Děčín is a town located in the northern part of the Czech Republic. Decin (called Tetschen in German) was settled by the Slavic tribe of Decane in the 9th century, thus it’s believed this is how it got its name.
Děčín it is located in the Ústí nad Labem Region in the north of the Czech Republic. It is the largest municipality and administrative seat of the Děčín District.
The following is a postcard showing the German name of the square that was simply called Tržní, meaning Market until it was renamed Masarykovo náměstí or Masaryk Square.
Before the First World War , the square was called “Market”, because there were craft and farmers markets. These markets were also visited several times during his stays in the Saxon village of Žandov by later President T. G. Masaryk.
He was there when he heard the news of the declaration of the First World War.
From 1938 to 1945 it was one of the municipalities in Sudetenland, then controlled by Nazi Germany.
We can see in the image below, from a 1941 postcard, that it was Adolf Hitler Square for a while.
I’m disgusted that in the above angle, the statue seems to be raising her arm in a salute to Adolf. Ah, the many subtle uses of propaganda and how things can be manipulated to serve ones own purpose.
In the above image, the statue seems to want to hold onto something. The past? Better times? Who knows…
The square is surrounded by burgher houses, which are built mainly in the style of the Northern Renaissance.
Ornate portals reflected the wealth of wealthy burghers of that time.
In the 1960s , the north side of the Wernerovský house was destroyed. The Gothic Madonna , which adorned its façade, was (thankfully) preserved and is stored in the district museum.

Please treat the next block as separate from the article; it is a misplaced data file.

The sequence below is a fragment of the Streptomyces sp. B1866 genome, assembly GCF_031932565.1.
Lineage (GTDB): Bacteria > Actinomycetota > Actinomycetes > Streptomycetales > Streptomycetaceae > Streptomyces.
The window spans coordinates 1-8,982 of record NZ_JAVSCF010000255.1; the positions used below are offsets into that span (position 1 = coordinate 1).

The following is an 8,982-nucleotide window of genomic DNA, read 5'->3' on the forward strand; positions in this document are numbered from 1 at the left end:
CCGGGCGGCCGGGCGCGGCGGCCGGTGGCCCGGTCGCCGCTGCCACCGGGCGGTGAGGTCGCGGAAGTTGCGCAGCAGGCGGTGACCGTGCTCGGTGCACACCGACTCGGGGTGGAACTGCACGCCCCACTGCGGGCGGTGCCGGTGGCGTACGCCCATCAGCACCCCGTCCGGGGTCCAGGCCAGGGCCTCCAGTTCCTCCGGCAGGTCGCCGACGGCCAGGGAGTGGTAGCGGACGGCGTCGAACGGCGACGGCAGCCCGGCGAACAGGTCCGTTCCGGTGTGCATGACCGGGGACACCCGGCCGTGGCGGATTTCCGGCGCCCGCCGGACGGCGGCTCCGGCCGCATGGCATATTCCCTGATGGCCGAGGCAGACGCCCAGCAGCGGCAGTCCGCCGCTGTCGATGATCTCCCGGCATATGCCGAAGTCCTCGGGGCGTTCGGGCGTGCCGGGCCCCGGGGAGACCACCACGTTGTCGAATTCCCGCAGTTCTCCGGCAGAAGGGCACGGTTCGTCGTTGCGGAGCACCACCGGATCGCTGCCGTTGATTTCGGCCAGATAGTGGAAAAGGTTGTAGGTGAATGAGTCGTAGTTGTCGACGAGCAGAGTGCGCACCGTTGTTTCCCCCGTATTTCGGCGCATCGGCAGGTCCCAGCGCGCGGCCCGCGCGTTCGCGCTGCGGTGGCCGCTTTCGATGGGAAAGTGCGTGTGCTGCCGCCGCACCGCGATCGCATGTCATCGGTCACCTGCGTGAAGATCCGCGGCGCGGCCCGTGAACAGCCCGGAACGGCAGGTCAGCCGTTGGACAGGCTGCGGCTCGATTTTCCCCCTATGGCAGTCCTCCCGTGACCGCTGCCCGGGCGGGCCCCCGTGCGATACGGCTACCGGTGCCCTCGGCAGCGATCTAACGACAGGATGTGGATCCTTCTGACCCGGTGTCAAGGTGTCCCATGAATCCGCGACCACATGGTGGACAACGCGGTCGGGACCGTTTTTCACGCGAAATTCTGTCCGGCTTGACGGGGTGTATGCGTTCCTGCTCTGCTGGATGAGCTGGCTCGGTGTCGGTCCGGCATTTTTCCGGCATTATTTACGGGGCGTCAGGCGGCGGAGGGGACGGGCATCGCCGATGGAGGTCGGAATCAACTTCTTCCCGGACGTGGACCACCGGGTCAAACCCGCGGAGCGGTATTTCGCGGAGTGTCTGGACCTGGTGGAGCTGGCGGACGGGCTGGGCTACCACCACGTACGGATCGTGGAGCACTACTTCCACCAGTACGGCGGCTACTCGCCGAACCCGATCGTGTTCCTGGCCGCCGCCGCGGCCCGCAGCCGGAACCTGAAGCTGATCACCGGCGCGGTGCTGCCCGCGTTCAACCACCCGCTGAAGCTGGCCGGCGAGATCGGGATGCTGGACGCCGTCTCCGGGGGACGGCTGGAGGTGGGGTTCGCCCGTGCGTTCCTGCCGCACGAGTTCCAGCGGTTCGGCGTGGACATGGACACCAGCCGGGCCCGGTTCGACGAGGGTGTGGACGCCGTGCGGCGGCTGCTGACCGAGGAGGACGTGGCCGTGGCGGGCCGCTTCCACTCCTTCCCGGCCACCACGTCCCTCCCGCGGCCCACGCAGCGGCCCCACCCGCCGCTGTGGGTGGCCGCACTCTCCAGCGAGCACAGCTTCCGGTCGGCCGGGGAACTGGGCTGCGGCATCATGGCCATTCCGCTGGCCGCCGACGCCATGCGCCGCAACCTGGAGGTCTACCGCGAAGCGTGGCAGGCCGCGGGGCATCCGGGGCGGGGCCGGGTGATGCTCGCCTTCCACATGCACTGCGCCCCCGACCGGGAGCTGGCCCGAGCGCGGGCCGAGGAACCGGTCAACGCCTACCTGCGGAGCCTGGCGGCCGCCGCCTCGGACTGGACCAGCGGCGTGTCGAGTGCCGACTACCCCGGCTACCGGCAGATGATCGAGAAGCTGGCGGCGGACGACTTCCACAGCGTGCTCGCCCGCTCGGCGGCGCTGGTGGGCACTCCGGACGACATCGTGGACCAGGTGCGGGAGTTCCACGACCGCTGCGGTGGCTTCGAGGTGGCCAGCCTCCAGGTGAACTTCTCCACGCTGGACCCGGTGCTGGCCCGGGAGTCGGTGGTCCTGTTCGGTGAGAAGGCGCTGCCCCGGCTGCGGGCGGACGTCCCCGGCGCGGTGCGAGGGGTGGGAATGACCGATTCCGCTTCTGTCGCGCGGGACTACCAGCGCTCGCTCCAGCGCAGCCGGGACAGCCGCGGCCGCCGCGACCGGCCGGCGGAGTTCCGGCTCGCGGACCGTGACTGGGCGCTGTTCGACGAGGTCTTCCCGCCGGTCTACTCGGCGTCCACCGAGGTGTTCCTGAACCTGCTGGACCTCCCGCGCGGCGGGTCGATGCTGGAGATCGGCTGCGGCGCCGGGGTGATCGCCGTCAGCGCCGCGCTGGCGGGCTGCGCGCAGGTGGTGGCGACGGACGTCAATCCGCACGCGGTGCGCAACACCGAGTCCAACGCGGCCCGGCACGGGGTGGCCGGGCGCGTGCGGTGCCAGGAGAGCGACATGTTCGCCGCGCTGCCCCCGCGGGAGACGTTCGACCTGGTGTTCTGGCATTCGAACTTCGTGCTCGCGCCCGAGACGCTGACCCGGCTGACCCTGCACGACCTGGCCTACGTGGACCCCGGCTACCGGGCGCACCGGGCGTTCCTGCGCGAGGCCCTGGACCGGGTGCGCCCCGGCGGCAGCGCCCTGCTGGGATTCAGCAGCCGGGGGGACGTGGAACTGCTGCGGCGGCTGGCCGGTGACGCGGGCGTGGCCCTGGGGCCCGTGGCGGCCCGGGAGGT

As a result of the demolition after 1960 and other inappropriate interventions at the time of “normalization” wanting a central urban space, the square was severely disrupted.
It appears our lady of the fountain is gone.
You can see that by sharing these old postcards we are allowed a peek into some curious things that were quite typical for the 1950s in Czechoslovakia. The main town square is suddenly named for Marshal Stalin.
Yes, that Stalin.
Many (okay, most) of the streets, squares, factories and worker brigades were named after him. Almost all if I am to offer full disclosure. That was the nature of the C.S.S.R.
How bland the square has become.
Popular places in Czech towns that had existed for hundreds, if not thousands of years suddenly got their names changed after this tyrant during the dark times of communist rule. As the following postcards exhibit, everything was owned by the state monopoly, including Orbis edition – the state monopolist publisher.
We see namesti J V Stalina, Stalinovo namesti (or Stalin square). We see namesti marsala Rybalka (or marshal Rybalkov square).
We even see one that comes pre-printed with a postage stamp of Klement Gotttwald (that rat-bastard Czechoslovak communist politician, who was the leader of the Communist Party of Czechoslovakia from 1929 until his death in 1953–titled as General Secretary until 1945 and as Chairman from 1945 to 1953. He was the first leader of Communist Czechoslovakia from 1948 to 1953. ). Klement Gottwald suffered from alcoholism and chronic venereal disease and died soon after his return from Stalin’s funeral.
How can someone rename Masarykovo náměstí (after our Father, T.G. Masaryk) and call it Stalin Square? Yes, these are the things that still have the power to turn the stomachs of Czechs, especially Czechs who had to flee and lived in exile.
Let’s close with a few more recent images of what’s today known as Masaryk Square in Děčín.
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